Last night HighGuy was out of town, so I rented the Swedish movie, “The Girl With the Dragon Tattoo.” It was a movie I was sure he’d hate, and I didn’t see anything good on TV, so it was a perfect night for it. I even invited my sister, LisaLu, in for the event.
Since it’s a Swedish movie, it had subtitles rather than being dubbed. That’s another reason I knew that HighGuy would hate this movie. I’m re-reading the book for Book Club, too, so I thought seeing the movie would be a nice piece of research.
The movie was very well done. I don’t know if the cast members were unknowns in Sweden, but the girl who played the girl with the dragon tattoo was perfect. The Swedes have already made the second book in the trilogy into a movieÂ (which played at the Fargo Theatre), while Americans are justÂ getting started on the first book, er, movie.
Our movie viewing experience was less than perfect since the DVD didn’t want to load at first, and then when it did load, it had a few stops and starts. And then of course, the telephone — both mine and LisaLu’s — had to ring. But since we were reading subtitles rather than trying to listen to words, it worked.
The movie left out some things — thankfully — because to try and put all of the first novel in the movie would have made the series more than a trilogy. It would have needed two or three movies just to tell the story in Dragon Tattoo. The book concentrated on more of the back story for each character, which added considerably to its length.
If you hadn’t read the book, seeing the movie might have been confusing. As the movie progressed, I asked LisaLu if she had any questions. I helped her straighten out the characters and make connections among them, and explained that when other characters called Mikael Blomkvist “Kalle Blomkvist,” it was like calling him “Nancy Drew.”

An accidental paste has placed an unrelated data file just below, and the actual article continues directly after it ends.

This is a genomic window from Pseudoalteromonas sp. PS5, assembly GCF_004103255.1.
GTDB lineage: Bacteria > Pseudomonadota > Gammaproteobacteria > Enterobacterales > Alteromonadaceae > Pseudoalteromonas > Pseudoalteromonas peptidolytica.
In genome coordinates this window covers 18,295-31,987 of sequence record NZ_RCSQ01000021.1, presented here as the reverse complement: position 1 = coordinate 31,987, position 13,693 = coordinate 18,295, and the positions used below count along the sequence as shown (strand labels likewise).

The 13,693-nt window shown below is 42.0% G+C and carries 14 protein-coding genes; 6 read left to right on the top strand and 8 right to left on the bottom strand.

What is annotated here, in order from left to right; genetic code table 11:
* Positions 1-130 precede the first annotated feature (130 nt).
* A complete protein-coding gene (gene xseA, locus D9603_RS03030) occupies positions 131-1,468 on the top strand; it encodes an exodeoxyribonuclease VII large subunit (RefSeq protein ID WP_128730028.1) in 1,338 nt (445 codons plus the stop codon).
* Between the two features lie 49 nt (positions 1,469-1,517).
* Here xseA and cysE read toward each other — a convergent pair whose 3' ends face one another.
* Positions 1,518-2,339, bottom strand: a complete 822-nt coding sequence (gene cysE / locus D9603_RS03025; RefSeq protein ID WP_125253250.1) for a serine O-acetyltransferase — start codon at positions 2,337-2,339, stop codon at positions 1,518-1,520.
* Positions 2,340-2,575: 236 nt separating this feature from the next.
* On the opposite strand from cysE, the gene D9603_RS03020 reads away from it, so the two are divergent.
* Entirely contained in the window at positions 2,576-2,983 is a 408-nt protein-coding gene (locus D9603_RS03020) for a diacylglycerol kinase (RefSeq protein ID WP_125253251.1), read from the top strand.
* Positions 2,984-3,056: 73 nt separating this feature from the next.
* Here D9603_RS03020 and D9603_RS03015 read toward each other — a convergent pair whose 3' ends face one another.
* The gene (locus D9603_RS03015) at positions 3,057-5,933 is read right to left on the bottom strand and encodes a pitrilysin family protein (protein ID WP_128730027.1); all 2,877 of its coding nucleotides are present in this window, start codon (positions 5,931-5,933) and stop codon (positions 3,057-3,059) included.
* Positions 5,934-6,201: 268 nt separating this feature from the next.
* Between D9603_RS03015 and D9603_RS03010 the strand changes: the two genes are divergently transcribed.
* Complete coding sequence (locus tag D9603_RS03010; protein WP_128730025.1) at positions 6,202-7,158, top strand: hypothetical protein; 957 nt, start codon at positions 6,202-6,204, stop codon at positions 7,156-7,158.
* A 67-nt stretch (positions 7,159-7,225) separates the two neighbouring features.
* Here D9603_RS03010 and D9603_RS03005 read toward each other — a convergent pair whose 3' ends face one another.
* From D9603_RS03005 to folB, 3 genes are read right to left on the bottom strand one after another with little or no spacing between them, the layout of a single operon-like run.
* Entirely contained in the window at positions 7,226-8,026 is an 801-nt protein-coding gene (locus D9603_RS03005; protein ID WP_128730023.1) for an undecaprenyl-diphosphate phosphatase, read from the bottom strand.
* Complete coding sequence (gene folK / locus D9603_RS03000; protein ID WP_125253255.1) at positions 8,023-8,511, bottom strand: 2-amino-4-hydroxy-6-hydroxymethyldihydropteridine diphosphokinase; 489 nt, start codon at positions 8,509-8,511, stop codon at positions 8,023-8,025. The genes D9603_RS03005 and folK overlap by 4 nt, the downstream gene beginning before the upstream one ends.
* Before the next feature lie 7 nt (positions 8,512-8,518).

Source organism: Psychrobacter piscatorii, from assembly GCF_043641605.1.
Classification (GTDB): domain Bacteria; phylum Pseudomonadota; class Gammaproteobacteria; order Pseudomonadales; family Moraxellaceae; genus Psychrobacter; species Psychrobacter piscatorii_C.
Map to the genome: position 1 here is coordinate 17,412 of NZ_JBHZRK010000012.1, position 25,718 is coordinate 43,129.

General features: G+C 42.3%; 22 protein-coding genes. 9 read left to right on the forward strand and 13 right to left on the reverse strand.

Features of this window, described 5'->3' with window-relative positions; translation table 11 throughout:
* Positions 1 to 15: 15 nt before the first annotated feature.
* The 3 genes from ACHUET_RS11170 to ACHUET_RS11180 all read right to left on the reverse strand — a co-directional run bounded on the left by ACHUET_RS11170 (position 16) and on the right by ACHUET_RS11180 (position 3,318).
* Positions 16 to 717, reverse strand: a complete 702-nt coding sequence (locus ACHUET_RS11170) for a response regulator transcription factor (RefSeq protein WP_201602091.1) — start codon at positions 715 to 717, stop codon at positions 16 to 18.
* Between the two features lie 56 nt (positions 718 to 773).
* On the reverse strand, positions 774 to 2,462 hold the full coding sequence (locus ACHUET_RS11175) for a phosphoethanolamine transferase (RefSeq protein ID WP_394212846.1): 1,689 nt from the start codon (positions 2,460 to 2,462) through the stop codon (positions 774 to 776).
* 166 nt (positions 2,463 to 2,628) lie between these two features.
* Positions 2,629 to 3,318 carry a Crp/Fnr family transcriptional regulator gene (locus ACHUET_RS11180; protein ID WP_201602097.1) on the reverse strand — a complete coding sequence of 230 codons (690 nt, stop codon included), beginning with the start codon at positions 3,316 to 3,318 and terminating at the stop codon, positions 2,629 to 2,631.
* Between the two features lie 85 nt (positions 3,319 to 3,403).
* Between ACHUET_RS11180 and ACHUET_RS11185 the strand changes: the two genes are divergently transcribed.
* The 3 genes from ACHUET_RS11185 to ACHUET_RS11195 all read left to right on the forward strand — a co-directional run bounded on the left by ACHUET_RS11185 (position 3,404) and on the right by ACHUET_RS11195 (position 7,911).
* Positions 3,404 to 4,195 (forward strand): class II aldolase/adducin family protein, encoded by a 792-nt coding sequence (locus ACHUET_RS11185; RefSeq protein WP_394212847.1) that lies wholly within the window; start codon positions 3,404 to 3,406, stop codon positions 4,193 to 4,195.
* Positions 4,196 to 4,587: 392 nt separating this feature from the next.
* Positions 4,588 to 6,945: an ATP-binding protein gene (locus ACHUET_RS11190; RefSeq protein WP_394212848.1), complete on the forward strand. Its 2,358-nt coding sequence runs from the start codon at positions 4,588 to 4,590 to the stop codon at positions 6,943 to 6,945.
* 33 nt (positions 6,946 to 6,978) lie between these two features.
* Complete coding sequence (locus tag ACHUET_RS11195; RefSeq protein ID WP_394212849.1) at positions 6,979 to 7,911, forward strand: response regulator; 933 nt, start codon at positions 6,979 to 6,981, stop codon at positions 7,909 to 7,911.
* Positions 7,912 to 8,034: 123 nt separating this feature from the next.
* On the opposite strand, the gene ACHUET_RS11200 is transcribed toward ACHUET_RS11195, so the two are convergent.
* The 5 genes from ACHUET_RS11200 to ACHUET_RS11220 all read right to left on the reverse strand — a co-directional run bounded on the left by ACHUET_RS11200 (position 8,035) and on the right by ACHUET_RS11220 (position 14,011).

I also explained what made the character Lisbeth Salander so strange. She’d been raised in foster care after her mother had been institutionalized, having suffered brain damage at the hands of her boyfriend. There’s one flashback in which Lisbeth recalls throwing gasoline on the boyfriend in a car, and setting him on fire.
Lisbeth is likely a savant — she has a photographic memory and is a genius hacker of computers. She has contempt for anyone in authority and stonewalled anyone trying to judge her mental stability. So she was actually institutionalized herself for a while until a social worker/guardian was assigned to her who saw that Lisbeth was gifted, not retarded.
As a young woman, Lisbeth has found a job as a researcher with a security company. Her life is going fine until her guardian has a stroke and has to be replaced. His replacement is a sadistic pig and a rapist, a message that she tattoos on his abdomen as payback for raping her. She takes back control of her money and puts a few other conditions on their relationship. If he doesn’t follow HER rules, she will release the tape she made of his assault on her. Ain’t revenge sweet?
The movie doesn’t connect the dots between Lisbeth and Mikael very well. Lisbeth was charged with investigating Mikael for a security company client, Henrik Vanger, who wants to hire Mikael to write his biography. Mikael’s second and real task for Vanger is finding out who killed his great-niece, Harriet.
A Swede would also be able to connect the dots when Lisbeth hacks into Mikael’s computer. The subtitles don’t explain what’s happening on her screen, but does translate the writing when she makes the first real breakthrough on the murder case and she sends him a e-mail to lead him in the right direction. She leaves a trail for him to find her, too, and Mikael shows up at her door to ask her to join him in the investigation.
From there the story really takes off. You’d think that the story would be over when they discover that a Vanger family member is a murderer, but no, Lisbeth is still on the job — looking for Harriet and investigating another businessman that Mikael suspects of financial fraud. And both of those cases are resolved, too.
So all the story lines have been tied up. What can the second book include? It’s another murder case, and this time Lisbeth is implicated in it. I can’t wait to see that movie.